Researchers Hunt For Mechanisms Of Hypnosis To Better Understand How It Works On Some, And Not On Others
Alan McStravick for redOrbit.com – Your Universe Online
From the Greek word hypnos, meaning “sleep”, Hypnotherapists are trained in utilizing exercises necessary in bringing about a sense of deep relaxation and an altered state of consciousness. Once in this state, a patient is typically responsive to an idea or image but the therapist isn’t in control of the patient’s mind or free will. By undergoing hypnosis, the patient can learn how to master their own states of awareness allowing them to have a measurable effect on pathological function and psychological response.
There is a reason that we refer to persons who appear to be in a trance by something they have seen or heard as being “mesmerized.” Hypnosis, while having a place throughout history in ancient rituals and religious ceremonies, was first associated in modern times due to the work of Austrian physician Franz Anton Mesmer. Dating to his work in the 1700’s, Mesmer believed illness was caused by magnetic fluids in the body becoming unbalanced. His use of magnets and certain hypnotic techniques were not exactly popular with the medical community of the day, and he was eventually accused of fraud; and his techniques were termed ‘unscientific’.
It wasn’t until the mid 1900’s, through the work of prominent psychiatrist Milton H. Erickson that the use of hypnosis in a therapeutic session came back en vogue.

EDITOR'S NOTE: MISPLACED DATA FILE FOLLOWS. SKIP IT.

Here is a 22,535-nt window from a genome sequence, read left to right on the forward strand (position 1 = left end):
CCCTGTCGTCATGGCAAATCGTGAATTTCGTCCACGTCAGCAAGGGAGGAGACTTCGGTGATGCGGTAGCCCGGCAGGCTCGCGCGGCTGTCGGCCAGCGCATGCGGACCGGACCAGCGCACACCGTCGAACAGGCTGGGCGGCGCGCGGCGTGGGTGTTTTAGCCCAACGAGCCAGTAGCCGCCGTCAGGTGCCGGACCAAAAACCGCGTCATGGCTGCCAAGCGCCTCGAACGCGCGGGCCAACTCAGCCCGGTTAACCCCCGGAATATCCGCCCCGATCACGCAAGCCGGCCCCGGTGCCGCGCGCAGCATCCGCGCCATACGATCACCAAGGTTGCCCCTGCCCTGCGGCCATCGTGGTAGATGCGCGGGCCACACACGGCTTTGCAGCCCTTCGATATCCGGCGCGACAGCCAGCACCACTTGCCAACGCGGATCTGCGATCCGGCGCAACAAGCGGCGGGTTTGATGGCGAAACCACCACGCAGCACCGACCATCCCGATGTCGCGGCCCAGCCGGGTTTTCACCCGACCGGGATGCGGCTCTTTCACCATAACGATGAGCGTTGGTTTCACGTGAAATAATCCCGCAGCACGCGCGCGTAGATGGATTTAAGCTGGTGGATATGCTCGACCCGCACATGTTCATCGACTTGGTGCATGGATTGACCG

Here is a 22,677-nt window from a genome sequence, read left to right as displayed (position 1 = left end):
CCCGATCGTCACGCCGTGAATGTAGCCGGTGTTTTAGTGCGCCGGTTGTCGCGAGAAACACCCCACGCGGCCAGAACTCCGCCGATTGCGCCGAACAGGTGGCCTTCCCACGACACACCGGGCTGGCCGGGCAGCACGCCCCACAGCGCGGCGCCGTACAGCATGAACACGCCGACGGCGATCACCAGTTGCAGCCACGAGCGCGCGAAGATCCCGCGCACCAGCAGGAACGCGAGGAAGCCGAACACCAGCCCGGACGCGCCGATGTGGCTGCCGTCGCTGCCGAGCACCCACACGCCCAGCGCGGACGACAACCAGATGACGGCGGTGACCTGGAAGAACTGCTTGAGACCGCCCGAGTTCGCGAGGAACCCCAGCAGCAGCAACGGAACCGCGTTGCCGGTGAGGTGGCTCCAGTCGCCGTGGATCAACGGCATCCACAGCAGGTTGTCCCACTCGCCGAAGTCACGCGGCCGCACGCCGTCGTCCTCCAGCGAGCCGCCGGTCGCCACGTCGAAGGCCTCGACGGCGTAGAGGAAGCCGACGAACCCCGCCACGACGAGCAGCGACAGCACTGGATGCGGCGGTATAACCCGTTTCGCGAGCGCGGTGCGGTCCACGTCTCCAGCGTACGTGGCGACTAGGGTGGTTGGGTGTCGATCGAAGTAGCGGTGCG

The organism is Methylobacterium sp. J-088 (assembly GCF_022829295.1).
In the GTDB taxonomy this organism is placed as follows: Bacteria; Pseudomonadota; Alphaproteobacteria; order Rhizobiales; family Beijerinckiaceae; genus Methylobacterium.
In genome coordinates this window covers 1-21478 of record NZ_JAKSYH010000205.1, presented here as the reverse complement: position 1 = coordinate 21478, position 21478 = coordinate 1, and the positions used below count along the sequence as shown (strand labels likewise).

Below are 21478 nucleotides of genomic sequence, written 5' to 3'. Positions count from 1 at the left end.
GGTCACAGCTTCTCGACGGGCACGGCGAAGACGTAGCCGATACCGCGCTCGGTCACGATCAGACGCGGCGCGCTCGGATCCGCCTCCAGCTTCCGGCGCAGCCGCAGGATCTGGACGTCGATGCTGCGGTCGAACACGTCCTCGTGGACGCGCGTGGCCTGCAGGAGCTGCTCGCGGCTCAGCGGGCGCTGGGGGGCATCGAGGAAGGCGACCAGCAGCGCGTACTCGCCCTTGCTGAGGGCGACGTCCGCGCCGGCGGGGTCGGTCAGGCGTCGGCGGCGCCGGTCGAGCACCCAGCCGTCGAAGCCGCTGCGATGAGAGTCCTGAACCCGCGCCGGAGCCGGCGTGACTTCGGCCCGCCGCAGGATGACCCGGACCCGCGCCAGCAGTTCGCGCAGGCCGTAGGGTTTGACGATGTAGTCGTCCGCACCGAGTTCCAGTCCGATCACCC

By 1958, the American Medical Association (AMA) and the American Psychological Association (APA) both officially recognized hypnotherapy as a valid medical procedure. More recently, the National Institutes of Health (NIH) has even recommended hypnotherapy as a treatment for chronic pain.
The original and primary use for hypnotherapy is to disassociate a learned behavior or response that would have taken root due to something that might have happened in the past. A trained therapist attempts to guide the patient to remember the instigating event that led to the first reaction. Through hypnotherapy, not only is the learned behavior separated from the memory but the unhealthy behavior is replaced by a new, healthier one.
Someone who undergoes hypnosis is guided to relax allowing thoughts to become more focused. Hypnosis can lower blood pressure and heart rate and change certain types of brain wave activity. Your conscious mind becomes less alert allowing your subconscious mind to achieve a higher level of focus. One of the aspects of hypnosis that psychotherapists have wrestled with is that some people respond better to hypnotic suggestion than others do. The reason for this, and the underlying pathology for it, has remained a mystery.
Enter a research team from Stanford University. In their study, published in the October issue of Archives of General Psychiatry, they present data from the use of functional and structural magnetic resonance imaging (fMRI, MRI) to identify how the areas of the brain associated with executive control and attention tend to have less activity in people who cannot be put in a hypnotic trance.